Live From Martha’s Vineyard

August 28, 2009

Anybody watching the television news this past week most likely saw, other than Mad Men, President Barack Obama address the nation twice from the island of Martha’s Vineyard, where he’s been vacationing with his family.

Certainly, we can’t fault his choice of getaway: though economic times are desperate for many and President Obama was elected as the “people’s” candidate, a leader from the Midwest who would give ear to the common man, his choice of the WASP-y retreat of New England money is understandable: it’s a really, really nice place. 

In all honesty, the President’s job is arguably the hardest and most demanding in the world and where he chooses to vacation is his own business and, for the most part, beyond reproach.

What is more appropriate to critique is his conduct while there. The President is, even at rest, still the President; the office requires a level of decorum and taste at all times, no matter the occasion or location, and in both televised appearances this week President Obama fell short of the mark: first, in re-appointing Ben Bernanke as Chairman of the Federal Reserve and second, when delivering a statement about the death of Senator Ted Kennedy. In the first instance, the President appeared in a suit but no tie, while Mr. Bernanke looked like a Carnival cruise lines captain in white pants and a blazer, also sans tie. In the second, the President appeared in tan slacks and a white Oxford shirt, without tie or even a jacket.

Casual Friday (?).

Casual Friday (?).

While any man, President or not, is entitled to dress comfortably while on vacation, when the President addresses the country and the world on national television and speaks as the President he is not on vacation; he is on the job. The situation requires Presidential bearing and solemnity. The world is watching, and judging. A tie is hardly too much to ask, even of a man at leisure. Mr. Obama gave the impression of being more concerned with Vineyard fashion than with the responsibilities of his office.  

A modicum of respect for his position is required of the President when acting in an official way, as when speaking on television, and in both instances this week Mr. Obama fell short.


“A Favorite English Sentence”

August 26, 2009

Menswear expert G. Bruce Boyer, author and a former editor of GQ, wrote this vignette and collected it, with more, in his 1980 book Elegance. In addition to the propriety of Saville Row fittings it opens a window into, it’s wonderful writing and a pleasure to read.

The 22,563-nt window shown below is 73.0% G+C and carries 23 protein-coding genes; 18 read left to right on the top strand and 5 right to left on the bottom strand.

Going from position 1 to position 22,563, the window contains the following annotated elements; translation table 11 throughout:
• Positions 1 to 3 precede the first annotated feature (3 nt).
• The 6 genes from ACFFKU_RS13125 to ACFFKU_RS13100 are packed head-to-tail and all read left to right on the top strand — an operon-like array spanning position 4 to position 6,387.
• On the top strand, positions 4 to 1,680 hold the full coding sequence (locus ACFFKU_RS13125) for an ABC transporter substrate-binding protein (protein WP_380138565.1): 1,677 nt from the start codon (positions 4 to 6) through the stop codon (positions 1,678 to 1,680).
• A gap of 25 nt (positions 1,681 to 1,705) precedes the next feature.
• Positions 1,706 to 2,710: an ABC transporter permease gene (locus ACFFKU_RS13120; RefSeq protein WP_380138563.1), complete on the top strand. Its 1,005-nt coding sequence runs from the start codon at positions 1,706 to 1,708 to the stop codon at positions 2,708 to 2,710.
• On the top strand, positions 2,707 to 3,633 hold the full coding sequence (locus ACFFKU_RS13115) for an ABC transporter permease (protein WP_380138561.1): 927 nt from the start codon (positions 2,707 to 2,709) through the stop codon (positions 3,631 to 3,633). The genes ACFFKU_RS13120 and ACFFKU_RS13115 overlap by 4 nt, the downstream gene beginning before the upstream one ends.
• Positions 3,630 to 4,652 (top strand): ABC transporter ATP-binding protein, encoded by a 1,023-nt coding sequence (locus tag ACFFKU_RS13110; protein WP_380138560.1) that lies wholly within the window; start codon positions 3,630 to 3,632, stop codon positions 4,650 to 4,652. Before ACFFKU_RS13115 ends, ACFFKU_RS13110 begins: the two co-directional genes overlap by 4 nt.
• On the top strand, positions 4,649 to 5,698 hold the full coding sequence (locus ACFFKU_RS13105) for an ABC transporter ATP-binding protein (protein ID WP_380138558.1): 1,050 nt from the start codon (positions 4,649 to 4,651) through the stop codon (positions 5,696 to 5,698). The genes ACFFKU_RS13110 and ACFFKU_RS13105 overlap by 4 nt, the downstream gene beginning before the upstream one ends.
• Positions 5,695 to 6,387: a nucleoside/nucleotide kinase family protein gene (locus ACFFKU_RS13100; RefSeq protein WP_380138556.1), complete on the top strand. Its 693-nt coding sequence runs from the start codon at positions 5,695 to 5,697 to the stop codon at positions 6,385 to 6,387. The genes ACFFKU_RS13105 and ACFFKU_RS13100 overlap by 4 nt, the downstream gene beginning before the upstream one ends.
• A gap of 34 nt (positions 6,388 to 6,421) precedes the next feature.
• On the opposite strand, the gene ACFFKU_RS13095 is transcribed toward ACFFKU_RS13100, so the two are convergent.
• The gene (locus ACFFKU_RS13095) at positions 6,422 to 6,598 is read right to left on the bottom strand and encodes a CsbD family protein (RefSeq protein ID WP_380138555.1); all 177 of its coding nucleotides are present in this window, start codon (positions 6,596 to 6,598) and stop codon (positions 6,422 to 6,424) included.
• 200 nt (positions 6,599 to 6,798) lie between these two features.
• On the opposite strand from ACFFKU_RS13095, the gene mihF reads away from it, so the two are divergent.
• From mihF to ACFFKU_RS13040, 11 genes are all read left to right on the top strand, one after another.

“If you will kindly step through, sir?”

The first time I heard those words was on my second trip to London. I’d been there once before, when I was a student and had no money to speak of. None to even whisper about. There was a chain of shops called Burton’s selling good English-quality ready-made clothes, and I’d bought a wonderful checked Harris Tweed sports jacket off-the-rack. It was almost bullet-proof, and served me well for years.

Author G. Bruce Boyer.

Author G. Bruce Boyer.

But this time I was determined to have a real Savile Row suit, handmade with all the trimmings: working buttonholes on the sleeve, step-lapelled waistcoat, silk-lined trousers, boutonnière loop behind the lapel, the works!

So, on a wonderfully crisp Spring morning, a resolute young man briskly walked across Piccadilly and through the Burlington Arcade, marched down the Row and, bringing his courage to the sticking point, pushed through the heavy Victorian oak and beveled glass front door of one of the most reputable bespoke tailoring firms in the world — all the while thinking of the kings and presidents, film stars and international diplomats, Greek shipping magnates, English dukes, Texas oil millionaires, and Continental boulevardiers who had preceded him.

I was also wondering what I should do once the door silently but firmly closed behind me and left me standing inside the entrance of this august, intimidating establishment.

Not to worry, as the English say. Standing outwardly calm, but inwardly shaking like a wet dog, I was quietly approached by an elderly gentleman in impeccably-cut pin-stripes, who very properly and politely asked me if he might be of assistance. “Oh, I want a suit,” I brightly said. Trust me to say the right thing.